The key reason that FIRE potentially works as an investment philosophy is that it builds on three fundamentals that are important to both investors and those contemplating retirement: detailed planning, economic discipline and considered investments. Many people do not feel their retirement savings are adequate. By stressing the importance of having a detailed plan and sticking to it, the FIRE movement is advocating principles that would aid anyone in saving for retirement. In the same way, it is universally true that people benefit from making and sticking to a budget while doing all they can to earn as much money as possible, whether this is through getting a better job, adding a second one, or creating an additional revenue stream. Finally, FIRE adherents may invest larger portions of their income than the average person, but the principle of investing early and often generally holds for those looking to ensure financial stability in their later years.
Having enough money that you can afford to stop working in your 40s is a wonderful idea on the surface, but some argue that the FIRE movement is doing a major disservice to retirees and soon-to-be-retirees. Their view is that only a very small minority of individuals will have sufficient assets to retire early at more than a subsistence level, no matter how diligently they follow the model. And there is the ever-present danger that some will adopt far riskier investment strategies than they would have otherwise. No amount of living frugally can balance out sustained market falls or unexpected job losses impacting earnings. It may also mean missing out on a lot of the things people in their 20s and 30s consider not only fun but meaningful or life-changing experiences.
It is a commonly held view that the FIRE strategy is meant for people who earn a substantial income. And indeed, if your goal is to retire in your 30s or 40s, that probably is the case. However, there is plenty for everyone to learn from the principles of the movement that can help people save for their retirement and even achieve an early one, even if not quite as early as 40. It is also worth considering the several FIRE retirement variations that dictate the lifestyle that the FIRE movement’s devotees are willing and able to maintain.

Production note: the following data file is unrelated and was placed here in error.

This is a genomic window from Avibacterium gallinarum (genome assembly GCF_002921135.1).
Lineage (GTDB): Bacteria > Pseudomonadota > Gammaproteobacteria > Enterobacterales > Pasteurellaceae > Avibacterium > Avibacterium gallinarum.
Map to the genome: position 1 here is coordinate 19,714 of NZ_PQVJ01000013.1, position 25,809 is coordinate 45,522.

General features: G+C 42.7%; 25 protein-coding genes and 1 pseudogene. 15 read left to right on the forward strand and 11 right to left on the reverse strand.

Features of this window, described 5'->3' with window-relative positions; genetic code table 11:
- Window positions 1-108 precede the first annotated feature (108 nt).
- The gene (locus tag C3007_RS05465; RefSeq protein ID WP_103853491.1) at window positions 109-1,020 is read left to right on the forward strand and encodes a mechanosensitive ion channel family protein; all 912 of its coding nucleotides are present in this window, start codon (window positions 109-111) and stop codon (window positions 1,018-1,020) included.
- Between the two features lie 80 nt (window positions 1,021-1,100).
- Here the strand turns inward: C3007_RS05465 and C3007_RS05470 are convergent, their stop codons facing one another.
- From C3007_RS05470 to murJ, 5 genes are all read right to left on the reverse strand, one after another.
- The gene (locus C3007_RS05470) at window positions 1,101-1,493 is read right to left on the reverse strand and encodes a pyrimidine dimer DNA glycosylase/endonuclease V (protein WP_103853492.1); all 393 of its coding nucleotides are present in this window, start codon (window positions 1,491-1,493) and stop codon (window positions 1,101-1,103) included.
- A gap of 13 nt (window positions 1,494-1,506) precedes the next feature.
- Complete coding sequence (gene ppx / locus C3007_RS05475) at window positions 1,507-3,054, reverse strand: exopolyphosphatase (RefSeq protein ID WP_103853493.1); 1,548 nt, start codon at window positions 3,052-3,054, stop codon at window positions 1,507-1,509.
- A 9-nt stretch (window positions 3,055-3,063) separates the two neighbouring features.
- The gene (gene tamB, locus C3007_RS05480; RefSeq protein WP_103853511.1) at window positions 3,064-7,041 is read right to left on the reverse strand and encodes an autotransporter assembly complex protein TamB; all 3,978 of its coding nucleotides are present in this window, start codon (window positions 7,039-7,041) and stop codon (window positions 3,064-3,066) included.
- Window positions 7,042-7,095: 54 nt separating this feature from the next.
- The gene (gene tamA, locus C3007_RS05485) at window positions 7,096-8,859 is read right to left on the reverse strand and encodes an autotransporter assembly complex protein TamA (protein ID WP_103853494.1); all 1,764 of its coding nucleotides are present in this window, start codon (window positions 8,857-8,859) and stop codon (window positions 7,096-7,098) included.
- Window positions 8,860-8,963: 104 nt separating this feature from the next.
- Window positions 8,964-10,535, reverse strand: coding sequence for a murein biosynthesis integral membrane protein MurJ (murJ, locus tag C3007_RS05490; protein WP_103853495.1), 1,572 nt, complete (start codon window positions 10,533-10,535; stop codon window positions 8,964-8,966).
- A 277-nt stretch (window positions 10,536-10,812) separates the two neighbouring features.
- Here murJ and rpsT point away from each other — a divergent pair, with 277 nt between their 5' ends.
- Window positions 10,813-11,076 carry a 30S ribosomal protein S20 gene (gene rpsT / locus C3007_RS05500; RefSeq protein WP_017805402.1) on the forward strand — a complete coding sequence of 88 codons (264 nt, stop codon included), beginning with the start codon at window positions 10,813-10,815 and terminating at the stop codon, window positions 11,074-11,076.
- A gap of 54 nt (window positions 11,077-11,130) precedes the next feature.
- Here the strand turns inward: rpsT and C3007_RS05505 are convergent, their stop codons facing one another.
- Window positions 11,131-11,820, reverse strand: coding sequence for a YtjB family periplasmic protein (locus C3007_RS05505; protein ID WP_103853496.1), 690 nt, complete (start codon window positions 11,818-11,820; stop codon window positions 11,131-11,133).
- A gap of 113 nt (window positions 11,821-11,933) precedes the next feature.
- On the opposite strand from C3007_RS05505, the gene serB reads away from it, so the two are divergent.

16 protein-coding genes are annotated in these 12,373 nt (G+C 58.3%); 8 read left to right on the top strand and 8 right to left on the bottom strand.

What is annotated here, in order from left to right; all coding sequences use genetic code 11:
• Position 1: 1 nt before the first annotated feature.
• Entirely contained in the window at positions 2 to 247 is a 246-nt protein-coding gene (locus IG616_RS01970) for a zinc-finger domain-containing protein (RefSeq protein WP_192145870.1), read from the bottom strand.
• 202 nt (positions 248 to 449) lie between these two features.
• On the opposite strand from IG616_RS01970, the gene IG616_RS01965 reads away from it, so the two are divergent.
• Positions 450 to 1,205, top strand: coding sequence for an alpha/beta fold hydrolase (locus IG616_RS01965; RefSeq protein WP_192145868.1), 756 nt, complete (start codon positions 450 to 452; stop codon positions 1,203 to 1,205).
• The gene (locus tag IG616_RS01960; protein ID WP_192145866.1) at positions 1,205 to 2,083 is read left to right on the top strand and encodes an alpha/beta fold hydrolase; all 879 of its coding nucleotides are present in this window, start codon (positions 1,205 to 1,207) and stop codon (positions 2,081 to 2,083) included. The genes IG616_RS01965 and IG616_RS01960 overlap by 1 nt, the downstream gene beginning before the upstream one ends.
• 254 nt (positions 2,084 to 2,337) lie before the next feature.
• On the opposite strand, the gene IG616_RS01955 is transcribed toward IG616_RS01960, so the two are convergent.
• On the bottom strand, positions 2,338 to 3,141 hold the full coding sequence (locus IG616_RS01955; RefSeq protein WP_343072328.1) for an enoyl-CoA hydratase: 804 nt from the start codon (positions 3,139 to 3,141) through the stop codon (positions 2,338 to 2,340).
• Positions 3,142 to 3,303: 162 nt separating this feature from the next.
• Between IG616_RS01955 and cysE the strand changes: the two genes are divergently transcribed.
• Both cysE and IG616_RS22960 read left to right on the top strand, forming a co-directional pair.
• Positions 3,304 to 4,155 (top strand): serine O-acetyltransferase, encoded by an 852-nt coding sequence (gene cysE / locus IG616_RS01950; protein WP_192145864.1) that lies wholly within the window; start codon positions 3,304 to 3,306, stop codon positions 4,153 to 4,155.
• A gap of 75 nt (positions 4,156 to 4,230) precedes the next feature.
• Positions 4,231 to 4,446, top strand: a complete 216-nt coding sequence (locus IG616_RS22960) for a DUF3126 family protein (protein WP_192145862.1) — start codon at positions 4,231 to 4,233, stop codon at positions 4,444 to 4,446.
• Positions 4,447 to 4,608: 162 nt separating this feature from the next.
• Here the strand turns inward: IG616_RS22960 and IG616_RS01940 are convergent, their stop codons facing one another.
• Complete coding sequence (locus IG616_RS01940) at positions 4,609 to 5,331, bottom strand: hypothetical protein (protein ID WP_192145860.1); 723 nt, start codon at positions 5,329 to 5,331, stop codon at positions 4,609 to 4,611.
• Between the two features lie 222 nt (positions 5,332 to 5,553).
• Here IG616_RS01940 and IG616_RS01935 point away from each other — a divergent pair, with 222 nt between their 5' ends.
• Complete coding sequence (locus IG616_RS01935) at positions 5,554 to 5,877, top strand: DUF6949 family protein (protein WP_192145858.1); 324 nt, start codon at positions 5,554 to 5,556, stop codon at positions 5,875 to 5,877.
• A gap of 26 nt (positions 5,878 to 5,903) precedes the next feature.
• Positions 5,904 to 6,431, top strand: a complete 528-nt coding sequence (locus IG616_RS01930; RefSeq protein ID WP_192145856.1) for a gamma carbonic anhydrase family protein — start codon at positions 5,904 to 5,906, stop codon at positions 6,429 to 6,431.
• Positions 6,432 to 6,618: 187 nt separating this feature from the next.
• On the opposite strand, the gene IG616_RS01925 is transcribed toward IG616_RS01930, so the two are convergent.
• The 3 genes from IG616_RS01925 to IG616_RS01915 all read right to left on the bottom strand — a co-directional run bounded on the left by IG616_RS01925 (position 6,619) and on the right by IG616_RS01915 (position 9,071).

- Fat FIRE is for individuals with traditional lifestyles who aim to save substantially more than the average worker but who don’t want to reduce their current standard of living. It generally takes a high salary and aggressive savings and investment strategies for it to work.
- Lean FIRE requires stringent adherence to minimalist living and extreme savings, necessitating a far more restricted lifestyle.
- Barista FIRE is for people who want to exist between the two choices above. They may quit their traditional jobs but use a combination of part-time work and savings to live a less-than-minimalist lifestyle.
Whether or not you decide to take part in the FIRE movement, it’s always a good idea to evaluate your finances and find opportunities to grow your wealth more efficiently. With FIRE, the most important elements are cutting back on unnecessary spending and finding additional ways to amplify your income. For investors in particular, rebalancing your portfolio towards dividend-paying stocks can be a good way to boost your income, and can even become a primary source of income in retirement. As with any financial strategy however, it’s crucial that you have an efficient and accurate way to keep track of your investments and any income they may generate.